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One Church's Story: Christ Church of the Ascension, Paradise Valley, Arizona

One Church's Story: Christ Church of the Ascension, Paradise Valley, Arizona

A Network Parish-in-Focus Story

PITTSBURGH, PA - Christ Church of the Ascension is a Network parish in the Diocese of Arizona, overlooking the city of Phoenix.

More than 500 parishioners worship on any given Sunday. Christ Church, founded in 1963 and a Network affiliate since September 2004, is a "Christ-centered, Bible-based parish worshipping in the Anglican tradition."

Since many perspectives are represented in the parish community, Christ Church has developed an aggressive education and communications program to keep members informed of challenges facing the Episcopal Church and the Anglican Communion.

"Being a Network parish in the Arizona desert, we felt somewhat distant from decisions being made on the national level," said Jane Allred, a vestry member and senior vice president of a major digital marketing firm. "Those decisions, however, still impact us, and they were not being actively discussed within our diocese. Life pretty much was cruising along as it always had for us.

We were running Alphas, confirming dozens of parishioners at a time, opening a pre-school, and practicing our 'radical hospitality.'" "Many parishioners felt that the consecration of a bishop 2000 miles away in New Hampshire had little to do with our ministry at Christ Church.

It was then that we realized we had some parish education to do should we ever be called upon to make informed decisions regarding ECUSA and its role within the Anglican Communion," continued Allred.

This past February the parish Communications Committee, led by Allred, launched a concerted effort to educate its parish on the state of affairs of the Episcopal Church USA by mailing and emailing a series of "white papers" to every parishioner on topics like "Why Truth Matters" and "One Holy Catholic and Apostolic Church: What is it and why is it important?"

The mailings included response forms encouraging members to write down their reactions or questions and send them back.

The white papers, contemplative in nature and theological in content, were intended to educate, inform and promote dialogue. The series sought to balance the media hype that focused solely on sexuality, by exploring issues like the authority of scripture and the divinity of Christ.

The ten communiqués to the parish have found a wider audience by ending up on blogs like "Titusonenine" and orthodox Anglican News Service "VirtueOnline."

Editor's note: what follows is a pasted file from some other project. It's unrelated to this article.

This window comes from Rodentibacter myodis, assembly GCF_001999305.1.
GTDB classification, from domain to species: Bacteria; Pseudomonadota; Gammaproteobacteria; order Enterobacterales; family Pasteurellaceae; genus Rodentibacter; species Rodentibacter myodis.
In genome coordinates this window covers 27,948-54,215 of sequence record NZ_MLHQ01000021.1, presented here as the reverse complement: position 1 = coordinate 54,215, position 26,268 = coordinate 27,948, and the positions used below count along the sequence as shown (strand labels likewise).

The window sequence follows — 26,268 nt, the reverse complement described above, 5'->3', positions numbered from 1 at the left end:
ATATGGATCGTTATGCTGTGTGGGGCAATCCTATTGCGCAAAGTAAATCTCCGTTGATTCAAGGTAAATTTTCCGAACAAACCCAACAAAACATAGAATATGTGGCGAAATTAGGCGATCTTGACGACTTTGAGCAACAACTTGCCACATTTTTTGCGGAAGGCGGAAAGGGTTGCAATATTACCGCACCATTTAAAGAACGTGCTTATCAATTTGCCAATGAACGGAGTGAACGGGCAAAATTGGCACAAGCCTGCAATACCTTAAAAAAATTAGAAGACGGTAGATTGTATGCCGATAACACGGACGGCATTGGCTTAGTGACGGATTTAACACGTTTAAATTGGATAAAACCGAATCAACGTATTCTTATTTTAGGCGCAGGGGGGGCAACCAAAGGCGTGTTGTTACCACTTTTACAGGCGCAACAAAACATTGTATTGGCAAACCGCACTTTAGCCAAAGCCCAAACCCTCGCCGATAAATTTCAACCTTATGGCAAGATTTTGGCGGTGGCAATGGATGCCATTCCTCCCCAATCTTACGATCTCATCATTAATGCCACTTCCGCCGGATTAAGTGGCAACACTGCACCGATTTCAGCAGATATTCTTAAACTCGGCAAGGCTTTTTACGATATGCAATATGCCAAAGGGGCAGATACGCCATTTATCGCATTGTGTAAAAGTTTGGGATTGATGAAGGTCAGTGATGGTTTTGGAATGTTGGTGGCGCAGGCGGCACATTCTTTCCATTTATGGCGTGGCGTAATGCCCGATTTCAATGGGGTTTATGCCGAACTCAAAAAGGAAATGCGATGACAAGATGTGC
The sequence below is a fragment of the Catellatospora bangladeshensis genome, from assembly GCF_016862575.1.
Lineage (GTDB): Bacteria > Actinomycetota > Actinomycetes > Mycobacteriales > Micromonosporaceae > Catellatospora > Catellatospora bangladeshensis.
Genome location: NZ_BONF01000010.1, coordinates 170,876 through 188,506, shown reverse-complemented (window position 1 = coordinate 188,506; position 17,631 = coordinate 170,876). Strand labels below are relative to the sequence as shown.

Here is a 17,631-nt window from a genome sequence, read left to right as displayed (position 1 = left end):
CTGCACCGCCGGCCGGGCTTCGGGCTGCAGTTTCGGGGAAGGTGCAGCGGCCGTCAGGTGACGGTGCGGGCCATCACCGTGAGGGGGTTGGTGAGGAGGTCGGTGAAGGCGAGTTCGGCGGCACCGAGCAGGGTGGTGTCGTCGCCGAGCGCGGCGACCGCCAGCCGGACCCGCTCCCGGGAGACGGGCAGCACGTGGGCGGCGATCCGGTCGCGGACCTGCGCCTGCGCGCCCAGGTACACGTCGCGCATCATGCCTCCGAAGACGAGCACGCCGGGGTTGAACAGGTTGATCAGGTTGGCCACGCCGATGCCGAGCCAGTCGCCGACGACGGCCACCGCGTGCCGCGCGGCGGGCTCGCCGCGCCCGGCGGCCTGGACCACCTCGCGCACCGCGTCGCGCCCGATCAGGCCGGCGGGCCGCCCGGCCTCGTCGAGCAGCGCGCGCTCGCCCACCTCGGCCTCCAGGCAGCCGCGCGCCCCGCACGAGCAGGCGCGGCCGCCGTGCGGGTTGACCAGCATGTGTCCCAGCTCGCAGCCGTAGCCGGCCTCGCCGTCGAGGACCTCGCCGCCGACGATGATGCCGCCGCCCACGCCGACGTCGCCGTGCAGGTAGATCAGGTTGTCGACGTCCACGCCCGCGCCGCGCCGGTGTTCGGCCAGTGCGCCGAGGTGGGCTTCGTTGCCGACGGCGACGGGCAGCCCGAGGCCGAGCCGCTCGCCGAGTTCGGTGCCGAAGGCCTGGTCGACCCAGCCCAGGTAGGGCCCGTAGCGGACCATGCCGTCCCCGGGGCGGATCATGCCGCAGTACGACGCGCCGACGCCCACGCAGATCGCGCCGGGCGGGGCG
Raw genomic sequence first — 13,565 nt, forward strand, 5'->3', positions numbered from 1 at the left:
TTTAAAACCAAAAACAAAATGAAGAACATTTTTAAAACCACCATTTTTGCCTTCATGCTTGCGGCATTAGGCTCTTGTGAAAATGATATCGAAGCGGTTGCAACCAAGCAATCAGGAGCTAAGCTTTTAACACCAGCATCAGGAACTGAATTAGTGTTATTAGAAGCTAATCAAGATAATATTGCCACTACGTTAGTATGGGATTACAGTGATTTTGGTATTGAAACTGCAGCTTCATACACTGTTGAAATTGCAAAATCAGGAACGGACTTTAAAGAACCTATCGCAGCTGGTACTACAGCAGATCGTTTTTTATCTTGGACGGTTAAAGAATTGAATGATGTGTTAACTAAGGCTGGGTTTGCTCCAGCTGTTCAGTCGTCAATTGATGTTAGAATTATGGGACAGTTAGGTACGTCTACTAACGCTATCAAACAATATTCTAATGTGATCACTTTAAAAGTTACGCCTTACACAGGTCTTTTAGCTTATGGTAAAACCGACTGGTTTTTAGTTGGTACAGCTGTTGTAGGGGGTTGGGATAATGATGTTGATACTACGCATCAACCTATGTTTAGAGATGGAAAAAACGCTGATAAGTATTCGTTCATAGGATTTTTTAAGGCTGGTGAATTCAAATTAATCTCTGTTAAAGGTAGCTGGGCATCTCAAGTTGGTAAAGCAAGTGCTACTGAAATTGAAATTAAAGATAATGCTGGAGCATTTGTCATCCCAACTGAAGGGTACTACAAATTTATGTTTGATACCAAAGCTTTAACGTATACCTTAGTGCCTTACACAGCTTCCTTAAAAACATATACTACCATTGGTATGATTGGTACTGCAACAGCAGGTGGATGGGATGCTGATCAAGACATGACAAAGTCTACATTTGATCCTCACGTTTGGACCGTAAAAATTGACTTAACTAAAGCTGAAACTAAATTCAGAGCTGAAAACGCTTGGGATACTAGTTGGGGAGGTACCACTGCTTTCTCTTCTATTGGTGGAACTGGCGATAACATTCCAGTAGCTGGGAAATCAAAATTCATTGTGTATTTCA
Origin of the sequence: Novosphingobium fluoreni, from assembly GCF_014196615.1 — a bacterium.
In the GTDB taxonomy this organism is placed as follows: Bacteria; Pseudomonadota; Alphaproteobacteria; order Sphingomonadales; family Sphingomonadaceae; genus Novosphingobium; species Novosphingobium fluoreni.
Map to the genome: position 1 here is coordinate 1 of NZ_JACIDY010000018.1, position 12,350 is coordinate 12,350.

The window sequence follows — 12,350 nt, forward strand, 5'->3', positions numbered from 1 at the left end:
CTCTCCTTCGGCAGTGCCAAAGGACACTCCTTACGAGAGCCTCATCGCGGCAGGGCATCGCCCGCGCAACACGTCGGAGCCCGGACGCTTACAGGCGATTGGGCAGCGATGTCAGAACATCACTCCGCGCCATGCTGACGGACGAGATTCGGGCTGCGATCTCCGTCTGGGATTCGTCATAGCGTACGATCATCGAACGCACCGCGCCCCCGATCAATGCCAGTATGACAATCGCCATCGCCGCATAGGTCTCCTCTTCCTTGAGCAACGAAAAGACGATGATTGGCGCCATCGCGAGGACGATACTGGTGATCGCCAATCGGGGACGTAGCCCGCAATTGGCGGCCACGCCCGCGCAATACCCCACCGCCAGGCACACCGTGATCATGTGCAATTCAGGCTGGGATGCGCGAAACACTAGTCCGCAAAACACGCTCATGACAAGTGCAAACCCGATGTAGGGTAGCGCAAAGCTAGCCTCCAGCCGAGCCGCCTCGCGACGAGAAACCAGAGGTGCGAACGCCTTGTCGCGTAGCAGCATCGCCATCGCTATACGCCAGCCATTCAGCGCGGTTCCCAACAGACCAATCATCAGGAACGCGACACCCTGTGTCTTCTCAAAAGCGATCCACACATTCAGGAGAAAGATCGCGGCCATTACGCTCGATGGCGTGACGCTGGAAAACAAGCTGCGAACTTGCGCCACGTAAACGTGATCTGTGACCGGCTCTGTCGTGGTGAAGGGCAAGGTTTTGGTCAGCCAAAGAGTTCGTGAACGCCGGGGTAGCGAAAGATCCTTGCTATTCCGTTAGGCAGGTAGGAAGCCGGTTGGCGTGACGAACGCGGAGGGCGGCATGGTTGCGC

Another Christ Church parishioner, Kathi Fairman, has developed a course called "What (on earth) is happening in the Anglican Communion?," a four-part series including a DVD with survey data, attractive graphics, and powerful quotations, and an instructor's manual. The series is not only sold in the local parish bookstore, but also being offered as a course in 33 states. The course charts how changes in faith and practice have conspired to separate large portions of the Episcopal Church from mainstream Anglicanism over the last 40 years.

"Our diocesan convention supported the spirit of the Windsor Report. Our parish, led by our rector the Rev. Kenneth Semon, is praying that the Windsor Report is followed to the spirit and the letter as defined by the Primates at Dromatine," said Allred. "We, here at Christ Church of the Ascension, are moving forward with the ministry that God has called us to in the Phoenix area, while making sure that no matter what happens at General Convention in June, no one at our parish can say 'I had no idea that this was happening in our Church.'"


This is the second in our series entitled Network Parish-in-Focus, highlighting churches that are doing effective ministry and mission. To access some of the resources mentioned above, go to www.christchurch-az.org.

The Anglican Communion Network is a biblical, missionary and uniting movement of North American Anglicans in fellowship with the worldwide Anglican Communion. The Anglican Communion Network is comprised of over 900 parishes and over 2200 clergy. The Anglican Communion Network operates under the legal name of the Network of Anglican Communion Dioceses and Parishes as a tax exempt organization under Section 501(c)(3) of the Internal Revenue Service code.

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